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Allmendinger hangs on, wins Nationwide at Mid-Ohio

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(NASCAR Photo/Robert Laberge/Getty Images)
A.J. Allmendinger celebrates in Victory Lane after winning Saturday's Nationwide Children's Hospital 200 at Mid-Ohio Sports Car Course in Lexington, Ohio.

LEXINGTON, Ohio (AP) — AJ Allmendinger was so close he could almost envision coasting through his final lap and capturing the checkered flag.

Then, elsewhere on the course, a car spun out and the subsequent yellow flag meant the pack would have to restart behind the pace car in a two-lap sprint to the finish.

But after leading 73 of the 94 laps, he survived that last, late challenge to win the inaugural NASCAR Nationwide Series race at Mid-Ohio Sports Car Course.

‘’In a way, I feel like I’m playing with house money because I never expected to be back here at this level,’’ said Allmendinger, making another major step back after his suspension a year ago for failing a random drug test. ‘’I’m just taking it all in and having fun with it.’’

Allmendinger improved his record to 2 for 2 this year in the Nationwide Series, adding a victory to the one he picked up for Penske Racing in his only previous start at Road America.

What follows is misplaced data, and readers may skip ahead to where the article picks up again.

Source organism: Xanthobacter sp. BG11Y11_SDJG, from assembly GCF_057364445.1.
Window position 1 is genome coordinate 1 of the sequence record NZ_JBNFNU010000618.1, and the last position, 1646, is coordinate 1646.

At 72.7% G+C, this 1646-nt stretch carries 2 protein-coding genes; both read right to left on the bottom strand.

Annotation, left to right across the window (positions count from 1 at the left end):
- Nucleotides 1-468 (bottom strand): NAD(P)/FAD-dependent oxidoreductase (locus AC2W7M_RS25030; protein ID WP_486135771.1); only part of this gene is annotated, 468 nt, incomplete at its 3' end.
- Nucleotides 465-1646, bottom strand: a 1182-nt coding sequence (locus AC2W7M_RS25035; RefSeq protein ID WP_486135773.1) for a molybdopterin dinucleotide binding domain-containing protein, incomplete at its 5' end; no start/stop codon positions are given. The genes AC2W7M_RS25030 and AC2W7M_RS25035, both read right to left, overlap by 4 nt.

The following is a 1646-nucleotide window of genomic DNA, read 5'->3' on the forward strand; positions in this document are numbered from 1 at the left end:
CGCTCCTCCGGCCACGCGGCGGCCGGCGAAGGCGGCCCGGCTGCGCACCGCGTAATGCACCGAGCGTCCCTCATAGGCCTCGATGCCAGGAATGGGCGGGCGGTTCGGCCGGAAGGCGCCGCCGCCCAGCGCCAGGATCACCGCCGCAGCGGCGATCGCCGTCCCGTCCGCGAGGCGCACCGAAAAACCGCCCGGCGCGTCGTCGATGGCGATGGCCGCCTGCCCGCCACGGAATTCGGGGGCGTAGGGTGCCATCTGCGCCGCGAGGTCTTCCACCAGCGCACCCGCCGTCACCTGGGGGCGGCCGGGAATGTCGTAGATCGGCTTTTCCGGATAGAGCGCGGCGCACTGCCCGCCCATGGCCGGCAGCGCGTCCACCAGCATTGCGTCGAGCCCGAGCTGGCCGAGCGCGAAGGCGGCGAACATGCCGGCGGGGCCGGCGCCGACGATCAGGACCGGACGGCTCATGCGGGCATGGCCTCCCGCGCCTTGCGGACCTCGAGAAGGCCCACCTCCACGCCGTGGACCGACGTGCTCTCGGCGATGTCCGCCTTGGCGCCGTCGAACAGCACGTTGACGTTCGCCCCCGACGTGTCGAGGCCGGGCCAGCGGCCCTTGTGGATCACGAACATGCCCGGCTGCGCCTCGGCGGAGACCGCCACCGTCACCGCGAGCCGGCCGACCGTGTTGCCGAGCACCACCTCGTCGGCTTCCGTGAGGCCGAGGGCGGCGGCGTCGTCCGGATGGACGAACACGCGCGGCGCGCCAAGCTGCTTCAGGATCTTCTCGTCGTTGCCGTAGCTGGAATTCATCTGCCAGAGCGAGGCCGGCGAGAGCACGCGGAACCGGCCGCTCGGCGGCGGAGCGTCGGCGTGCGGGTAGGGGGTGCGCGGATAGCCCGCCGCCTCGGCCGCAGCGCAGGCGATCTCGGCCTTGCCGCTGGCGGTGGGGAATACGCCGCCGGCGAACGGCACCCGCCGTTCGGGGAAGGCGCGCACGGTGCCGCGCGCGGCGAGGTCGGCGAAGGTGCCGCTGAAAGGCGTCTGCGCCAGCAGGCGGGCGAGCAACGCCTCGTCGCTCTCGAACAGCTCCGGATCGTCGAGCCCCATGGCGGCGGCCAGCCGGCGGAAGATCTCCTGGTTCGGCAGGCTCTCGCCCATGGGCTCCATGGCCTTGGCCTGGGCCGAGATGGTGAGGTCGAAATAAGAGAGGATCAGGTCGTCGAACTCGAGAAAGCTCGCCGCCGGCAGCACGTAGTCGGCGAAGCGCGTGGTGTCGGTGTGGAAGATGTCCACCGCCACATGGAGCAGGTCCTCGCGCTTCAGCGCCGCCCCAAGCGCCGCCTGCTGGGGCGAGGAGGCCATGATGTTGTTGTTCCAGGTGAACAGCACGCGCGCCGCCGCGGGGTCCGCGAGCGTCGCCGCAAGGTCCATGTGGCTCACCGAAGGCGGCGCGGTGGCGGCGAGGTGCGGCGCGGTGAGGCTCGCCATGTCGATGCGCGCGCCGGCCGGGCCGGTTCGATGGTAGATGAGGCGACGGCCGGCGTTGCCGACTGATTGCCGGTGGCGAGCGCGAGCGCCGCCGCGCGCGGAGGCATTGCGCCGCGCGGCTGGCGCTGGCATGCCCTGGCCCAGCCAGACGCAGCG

He credited his crew, his sponsors and particularly team owner Roger Penske, who stood by him in his darkest hours and gave him work.

‘’It’s Roger’s world and I’m living in it,’’ Allmendinger said. ‘’I’ll go back and I’ll celebrate this and enjoy it. And definitely take it all in as it’s happening. But I don’t let it dictate my life anymore, which I used to.’’

Pole-winner Michael McDowell was second, with native Ohioan Sam Hornish Jr. third, Max Papis fourth and Brian Vickers fifth. Hornish took over the season points lead, 13 points ahead of Elliott Sadler.

The race was plagued by spin-outs and fender benders.

The last one almost changed the outcome.

With everyone racing to the finish and Allmendinger’s Discount Tire Mustang comfortably ahead of McDowell by a couple of seconds, the car driven by Kenny Habul spun out on Turn 11. Out came the caution, with Allmendinger left to make one last stand.

Hornish made a run at the leaders almost immediately and also tried to skirt inside McDowell at the first turn. Allmendinger, who ended up winning by 1.165 seconds, was focused on holding on.

Rounding out the top 10 were Sadler in sixth, Marcos Ambrose, Allgaier, Bayne and Jeremy Clements.

Allmendinger remained humbled and excited.

He was touched by the kids from the event’s namesake hospital in Columbus, many facing struggles against disease, injuries and illness.

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